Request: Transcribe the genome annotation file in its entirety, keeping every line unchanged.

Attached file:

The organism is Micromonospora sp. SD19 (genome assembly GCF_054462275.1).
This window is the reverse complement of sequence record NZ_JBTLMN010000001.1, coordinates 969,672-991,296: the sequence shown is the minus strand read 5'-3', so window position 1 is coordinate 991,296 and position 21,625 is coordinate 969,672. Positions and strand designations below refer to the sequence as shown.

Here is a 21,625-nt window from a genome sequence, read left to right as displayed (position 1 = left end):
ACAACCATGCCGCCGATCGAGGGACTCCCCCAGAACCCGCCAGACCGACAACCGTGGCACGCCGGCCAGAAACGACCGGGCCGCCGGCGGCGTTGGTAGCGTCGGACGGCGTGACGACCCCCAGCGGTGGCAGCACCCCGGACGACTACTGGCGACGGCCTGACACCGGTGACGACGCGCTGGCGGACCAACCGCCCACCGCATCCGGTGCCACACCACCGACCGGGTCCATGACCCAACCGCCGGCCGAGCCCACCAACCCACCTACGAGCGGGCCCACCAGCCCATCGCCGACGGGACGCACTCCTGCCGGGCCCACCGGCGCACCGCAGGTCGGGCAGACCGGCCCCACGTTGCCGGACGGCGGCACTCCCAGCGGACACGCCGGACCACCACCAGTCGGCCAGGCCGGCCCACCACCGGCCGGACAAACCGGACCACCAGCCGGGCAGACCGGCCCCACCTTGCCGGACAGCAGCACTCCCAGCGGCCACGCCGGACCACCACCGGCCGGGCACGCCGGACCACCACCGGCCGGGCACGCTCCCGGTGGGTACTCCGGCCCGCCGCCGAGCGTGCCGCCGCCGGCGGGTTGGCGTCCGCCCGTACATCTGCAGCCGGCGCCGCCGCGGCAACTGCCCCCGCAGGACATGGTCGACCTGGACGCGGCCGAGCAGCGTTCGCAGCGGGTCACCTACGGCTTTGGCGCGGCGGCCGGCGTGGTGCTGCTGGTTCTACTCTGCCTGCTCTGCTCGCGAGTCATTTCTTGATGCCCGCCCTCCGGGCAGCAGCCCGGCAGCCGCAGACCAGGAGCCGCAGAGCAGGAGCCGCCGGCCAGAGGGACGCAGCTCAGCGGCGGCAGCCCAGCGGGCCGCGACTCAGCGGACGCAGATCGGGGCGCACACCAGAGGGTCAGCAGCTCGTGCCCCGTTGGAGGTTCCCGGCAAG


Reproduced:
The organism is Micromonospora sp. SD19 (genome assembly GCF_054462275.1).
This window is the reverse complement of sequence record NZ_JBTLMN010000001.1, coordinates 969,672-991,296: the sequence shown is the minus strand read 5'-3', so window position 1 is coordinate 991,296 and position 21,625 is coordinate 969,672. Positions and strand designations below refer to the sequence as shown.

Here is a 21,625-nt window from a genome sequence, read left to right as displayed (position 1 = left end):
ACAACCATGCCGCCGATCGAGGGACTCCCCCAGAACCCGCCAGACCGACAACCGTGGCACGCCGGCCAGAAACGACCGGGCCGCCGGCGGCGTTGGTAGCGTCGGACGGCGTGACGACCCCCAGCGGTGGCAGCACCCCGGACGACTACTGGCGACGGCCTGACACCGGTGACGACGCGCTGGCGGACCAACCGCCCACCGCATCCGGTGCCACACCACCGACCGGGTCCATGACCCAACCGCCGGCCGAGCCCACCAACCCACCTACGAGCGGGCCCACCAGCCCATCGCCGACGGGACGCACTCCTGCCGGGCCCACCGGCGCACCGCAGGTCGGGCAGACCGGCCCCACGTTGCCGGACGGCGGCACTCCCAGCGGACACGCCGGACCACCACCAGTCGGCCAGGCCGGCCCACCACCGGCCGGACAAACCGGACCACCAGCCGGGCAGACCGGCCCCACCTTGCCGGACAGCAGCACTCCCAGCGGCCACGCCGGACCACCACCGGCCGGGCACGCCGGACCACCACCGGCCGGGCACGCTCCCGGTGGGTACTCCGGCCCGCCGCCGAGCGTGCCGCCGCCGGCGGGTTGGCGTCCGCCCGTACATCTGCAGCCGGCGCCGCCGCGGCAACTGCCCCCGCAGGACATGGTCGACCTGGACGCGGCCGAGCAGCGTTCGCAGCGGGTCACCTACGGCTTTGGCGCGGCGGCCGGCGTGGTGCTGCTGGTTCTACTCTGCCTGCTCTGCTCGCGAGTCATTTCTTGATGCCCGCCCTCCGGGCAGCAGCCCGGCAGCCGCAGACCAGGAGCCGCAGAGCAGGAGCCGCCGGCCAGAGGGACGCAGCTCAGCGGCGGCAGCCCAGCGGGCCGCGACTCAGCGGACGCAGATCGGGGCGCACACCAGAGGGTCAGCAGCTCGTGCCCCGTTGGAGGTTCCCGGCAAG